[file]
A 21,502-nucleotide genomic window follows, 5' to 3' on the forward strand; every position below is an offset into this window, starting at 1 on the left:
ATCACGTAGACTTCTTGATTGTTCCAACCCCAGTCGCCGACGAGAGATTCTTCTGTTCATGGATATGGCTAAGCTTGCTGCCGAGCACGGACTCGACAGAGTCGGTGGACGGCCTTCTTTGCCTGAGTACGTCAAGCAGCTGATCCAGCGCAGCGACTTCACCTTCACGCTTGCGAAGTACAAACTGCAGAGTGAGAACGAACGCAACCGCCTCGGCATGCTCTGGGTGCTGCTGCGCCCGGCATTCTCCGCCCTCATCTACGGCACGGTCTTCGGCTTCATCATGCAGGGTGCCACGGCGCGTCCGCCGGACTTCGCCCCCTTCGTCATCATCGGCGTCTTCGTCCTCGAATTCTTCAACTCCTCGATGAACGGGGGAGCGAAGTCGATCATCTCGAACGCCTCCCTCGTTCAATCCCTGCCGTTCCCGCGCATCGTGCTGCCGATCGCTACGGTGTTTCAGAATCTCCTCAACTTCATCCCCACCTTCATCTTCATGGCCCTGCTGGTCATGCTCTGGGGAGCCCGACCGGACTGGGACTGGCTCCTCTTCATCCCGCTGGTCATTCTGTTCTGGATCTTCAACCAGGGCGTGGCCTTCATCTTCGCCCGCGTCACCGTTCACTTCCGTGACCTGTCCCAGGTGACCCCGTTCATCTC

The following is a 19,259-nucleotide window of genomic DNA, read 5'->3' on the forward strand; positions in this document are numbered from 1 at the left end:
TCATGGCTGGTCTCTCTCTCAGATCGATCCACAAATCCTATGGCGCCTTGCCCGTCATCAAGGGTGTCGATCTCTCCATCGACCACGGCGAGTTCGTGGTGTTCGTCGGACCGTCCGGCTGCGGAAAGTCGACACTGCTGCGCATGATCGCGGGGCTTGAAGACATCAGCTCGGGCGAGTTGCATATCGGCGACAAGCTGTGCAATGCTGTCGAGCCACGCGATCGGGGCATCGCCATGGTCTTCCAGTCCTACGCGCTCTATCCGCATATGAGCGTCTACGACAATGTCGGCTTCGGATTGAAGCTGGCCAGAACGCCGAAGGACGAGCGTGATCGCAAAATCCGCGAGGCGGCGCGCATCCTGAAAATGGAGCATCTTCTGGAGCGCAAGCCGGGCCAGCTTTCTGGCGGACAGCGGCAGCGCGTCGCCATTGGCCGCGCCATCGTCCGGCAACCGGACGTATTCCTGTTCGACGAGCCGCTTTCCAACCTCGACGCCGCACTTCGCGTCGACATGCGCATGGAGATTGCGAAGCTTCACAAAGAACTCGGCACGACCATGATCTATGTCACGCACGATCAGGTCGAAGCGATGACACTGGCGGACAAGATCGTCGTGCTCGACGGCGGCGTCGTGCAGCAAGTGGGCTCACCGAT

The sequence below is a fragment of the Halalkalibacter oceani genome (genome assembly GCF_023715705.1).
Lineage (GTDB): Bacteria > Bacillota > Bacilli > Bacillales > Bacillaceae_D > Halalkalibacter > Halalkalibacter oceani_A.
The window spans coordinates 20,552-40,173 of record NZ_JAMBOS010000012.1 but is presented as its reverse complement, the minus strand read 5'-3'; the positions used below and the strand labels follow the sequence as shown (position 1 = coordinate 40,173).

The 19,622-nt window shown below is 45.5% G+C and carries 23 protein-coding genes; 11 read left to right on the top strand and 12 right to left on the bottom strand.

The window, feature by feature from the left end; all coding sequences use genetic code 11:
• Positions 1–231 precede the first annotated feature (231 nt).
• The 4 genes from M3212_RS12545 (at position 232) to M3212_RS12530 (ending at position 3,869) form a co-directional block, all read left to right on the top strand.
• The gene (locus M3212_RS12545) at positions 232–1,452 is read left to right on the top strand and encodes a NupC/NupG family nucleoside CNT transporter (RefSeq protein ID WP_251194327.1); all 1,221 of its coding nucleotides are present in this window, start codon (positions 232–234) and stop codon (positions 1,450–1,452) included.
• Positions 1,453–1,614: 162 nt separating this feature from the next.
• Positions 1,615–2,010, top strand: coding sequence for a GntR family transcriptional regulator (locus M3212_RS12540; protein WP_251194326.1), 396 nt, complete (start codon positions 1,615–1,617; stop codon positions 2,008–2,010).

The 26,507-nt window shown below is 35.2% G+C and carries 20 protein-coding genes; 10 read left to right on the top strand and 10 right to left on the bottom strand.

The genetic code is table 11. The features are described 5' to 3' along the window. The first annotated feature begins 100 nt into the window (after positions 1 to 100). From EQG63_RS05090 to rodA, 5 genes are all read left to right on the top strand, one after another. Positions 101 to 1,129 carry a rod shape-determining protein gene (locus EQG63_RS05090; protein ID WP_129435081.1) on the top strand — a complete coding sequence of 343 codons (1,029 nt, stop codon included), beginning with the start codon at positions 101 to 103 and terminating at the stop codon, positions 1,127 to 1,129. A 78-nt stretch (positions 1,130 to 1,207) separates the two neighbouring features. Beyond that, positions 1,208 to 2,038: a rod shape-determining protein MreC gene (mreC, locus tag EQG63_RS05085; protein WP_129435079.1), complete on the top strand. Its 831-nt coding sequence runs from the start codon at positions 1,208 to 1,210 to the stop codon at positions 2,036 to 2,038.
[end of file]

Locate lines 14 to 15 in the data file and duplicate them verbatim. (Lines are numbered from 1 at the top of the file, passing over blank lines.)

• Positions 1,615–2,010, top strand: coding sequence for a GntR family transcriptional regulator (locus M3212_RS12540; protein WP_251194326.1), 396 nt, complete (start codon positions 1,615–1,617; stop codon positions 2,008–2,010).

The 26,507-nt window shown below is 35.2% G+C and carries 20 protein-coding genes; 10 read left to right on the top strand and 10 right to left on the bottom strand.